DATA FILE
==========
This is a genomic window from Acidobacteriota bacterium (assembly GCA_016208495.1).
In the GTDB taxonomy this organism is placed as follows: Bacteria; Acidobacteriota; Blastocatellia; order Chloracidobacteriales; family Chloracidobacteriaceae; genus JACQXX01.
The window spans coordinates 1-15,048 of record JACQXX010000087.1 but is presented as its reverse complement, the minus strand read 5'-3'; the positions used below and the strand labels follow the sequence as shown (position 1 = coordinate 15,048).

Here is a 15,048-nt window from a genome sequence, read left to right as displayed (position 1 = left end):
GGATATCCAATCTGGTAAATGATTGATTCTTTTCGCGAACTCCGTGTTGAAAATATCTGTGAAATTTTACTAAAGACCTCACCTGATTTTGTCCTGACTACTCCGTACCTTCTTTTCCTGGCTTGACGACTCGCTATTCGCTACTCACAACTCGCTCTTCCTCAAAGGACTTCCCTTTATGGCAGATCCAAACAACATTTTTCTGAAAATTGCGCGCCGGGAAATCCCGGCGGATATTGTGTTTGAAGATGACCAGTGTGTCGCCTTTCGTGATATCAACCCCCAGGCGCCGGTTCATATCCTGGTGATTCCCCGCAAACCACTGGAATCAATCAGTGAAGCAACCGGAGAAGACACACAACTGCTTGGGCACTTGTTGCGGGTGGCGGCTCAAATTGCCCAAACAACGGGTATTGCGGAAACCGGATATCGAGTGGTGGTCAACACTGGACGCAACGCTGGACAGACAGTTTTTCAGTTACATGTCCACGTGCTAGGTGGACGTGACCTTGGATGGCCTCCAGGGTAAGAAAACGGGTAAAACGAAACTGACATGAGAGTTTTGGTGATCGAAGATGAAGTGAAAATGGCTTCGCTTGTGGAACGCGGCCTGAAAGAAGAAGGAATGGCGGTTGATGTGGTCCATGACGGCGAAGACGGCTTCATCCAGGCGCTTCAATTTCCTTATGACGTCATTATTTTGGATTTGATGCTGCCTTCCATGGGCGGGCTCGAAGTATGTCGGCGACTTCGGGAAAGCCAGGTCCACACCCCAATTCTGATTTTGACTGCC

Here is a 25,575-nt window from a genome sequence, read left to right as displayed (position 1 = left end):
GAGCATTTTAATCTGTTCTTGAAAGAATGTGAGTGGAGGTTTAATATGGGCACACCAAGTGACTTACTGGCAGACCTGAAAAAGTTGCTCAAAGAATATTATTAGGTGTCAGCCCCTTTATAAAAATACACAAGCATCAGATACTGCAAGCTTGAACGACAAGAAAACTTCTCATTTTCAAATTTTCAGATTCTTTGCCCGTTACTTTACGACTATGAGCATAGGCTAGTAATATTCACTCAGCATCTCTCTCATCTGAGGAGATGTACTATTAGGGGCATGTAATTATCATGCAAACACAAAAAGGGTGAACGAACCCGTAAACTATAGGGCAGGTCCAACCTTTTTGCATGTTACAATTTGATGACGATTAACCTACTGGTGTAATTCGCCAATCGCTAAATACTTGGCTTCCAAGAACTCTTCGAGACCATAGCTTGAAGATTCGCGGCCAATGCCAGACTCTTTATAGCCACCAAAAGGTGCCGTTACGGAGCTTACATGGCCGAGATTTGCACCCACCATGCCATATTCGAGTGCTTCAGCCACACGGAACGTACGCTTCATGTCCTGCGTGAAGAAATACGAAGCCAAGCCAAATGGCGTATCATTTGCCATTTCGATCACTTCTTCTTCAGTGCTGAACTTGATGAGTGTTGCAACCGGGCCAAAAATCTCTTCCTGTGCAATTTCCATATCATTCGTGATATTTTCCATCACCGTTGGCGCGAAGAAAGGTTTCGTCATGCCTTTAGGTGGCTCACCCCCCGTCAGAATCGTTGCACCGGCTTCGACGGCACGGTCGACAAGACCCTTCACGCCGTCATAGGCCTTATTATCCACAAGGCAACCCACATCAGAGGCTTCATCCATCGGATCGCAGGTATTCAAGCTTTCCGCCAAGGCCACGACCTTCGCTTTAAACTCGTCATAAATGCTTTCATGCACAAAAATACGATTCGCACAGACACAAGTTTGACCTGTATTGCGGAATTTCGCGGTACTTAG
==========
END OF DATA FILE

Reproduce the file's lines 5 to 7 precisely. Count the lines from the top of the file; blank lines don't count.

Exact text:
GGATATCCAATCTGGTAAATGATTGATTCTTTTCGCGAACTCCGTGTTGAAAATATCTGTGAAATTTTACTAAAGACCTCACCTGATTTTGTCCTGACTACTCCGTACCTTCTTTTCCTGGCTTGACGACTCGCTATTCGCTACTCACAACTCGCTCTTCCTCAAAGGACTTCCCTTTATGGCAGATCCAAACAACATTTTTCTGAAAATTGCGCGCCGGGAAATCCCGGCGGATATTGTGTTTGAAGATGACCAGTGTGTCGCCTTTCGTGATATCAACCCCCAGGCGCCGGTTCATATCCTGGTGATTCCCCGCAAACCACTGGAATCAATCAGTGAAGCAACCGGAGAAGACACACAACTGCTTGGGCACTTGTTGCGGGTGGCGGCTCAAATTGCCCAAACAACGGGTATTGCGGAAACCGGATATCGAGTGGTGGTCAACACTGGACGCAACGCTGGACAGACAGTTTTTCAGTTACATGTCCACGTGCTAGGTGGACGTGACCTTGGATGGCCTCCAGGGTAAGAAAACGGGTAAAACGAAACTGACATGAGAGTTTTGGTGATCGAAGATGAAGTGAAAATGGCTTCGCTTGTGGAACGCGGCCTGAAAGAAGAAGGAATGGCGGTTGATGTGGTCCATGACGGCGAAGACGGCTTCATCCAGGCGCTTCAATTTCCTTATGACGTCATTATTTTGGATTTGATGCTGCCTTCCATGGGCGGGCTCGAAGTATGTCGGCGACTTCGGGAAAGCCAGGTCCACACCCCAATTCTGATTTTGACTGCC

Here is a 25,575-nt window from a genome sequence, read left to right as displayed (position 1 = left end):
GAGCATTTTAATCTGTTCTTGAAAGAATGTGAGTGGAGGTTTAATATGGGCACACCAAGTGACTTACTGGCAGACCTGAAAAAGTTGCTCAAAGAATATTATTAGGTGTCAGCCCCTTTATAAAAATACACAAGCATCAGATACTGCAAGCTTGAACGACAAGAAAACTTCTCATTTTCAAATTTTCAGATTCTTTGCCCGTTACTTTACGACTATGAGCATAGGCTAGTAATATTCACTCAGCATCTCTCTCATCTGAGGAGATGTACTATTAGGGGCATGTAATTATCATGCAAACACAAAAAGGGTGAACGAACCCGTAAACTATAGGGCAGGTCCAACCTTTTTGCATGTTACAATTTGATGACGATTAACCTACTGGTGTAATTCGCCAATCGCTAAATACTTGGCTTCCAAGAACTCTTCGAGACCATAGCTTGAAGATTCGCGGCCAATGCCAGACTCTTTATAGCCACCAAAAGGTGCCGTTACGGAGCTTACATGGCCGAGATTTGCACCCACCATGCCATATTCGAGTGCTTCAGCCACACGGAACGTACGCTTCATGTCCTGCGTGAAGAAATACGAAGCCAAGCCAAATGGCGTATCATTTGCCATTTCGATCACTTCTTCTTCAGTGCTGAACTTGATGAGTGTTGCAACCGGGCCAAAAATCTCTTCCTGTGCAATTTCCATATCATTCGTGATATTTTCCATCACCGTTGGCGCGAAGAAAGGTTTCGTCATGCCTTTAGGTGGCTCACCCCCCGTCAGAATCGTTGCACCGGCTTCGACGGCACGGTCGACAAGACCCTTCACGCCGTCATAGGCCTTATTATCCACAAGGCAACCCACATCAGAGGCTTCATCCATCGGATCGCAGGTATTCAAGCTTTCCGCCAAGGCCACGACCTTCGCTTTAAACTCGTCATAAATGCTTTCATGCACAAAAATACGATTCGCACAGACACAAGTTTGACCTGTATTGCGGAATTTCGCGGTACTTAG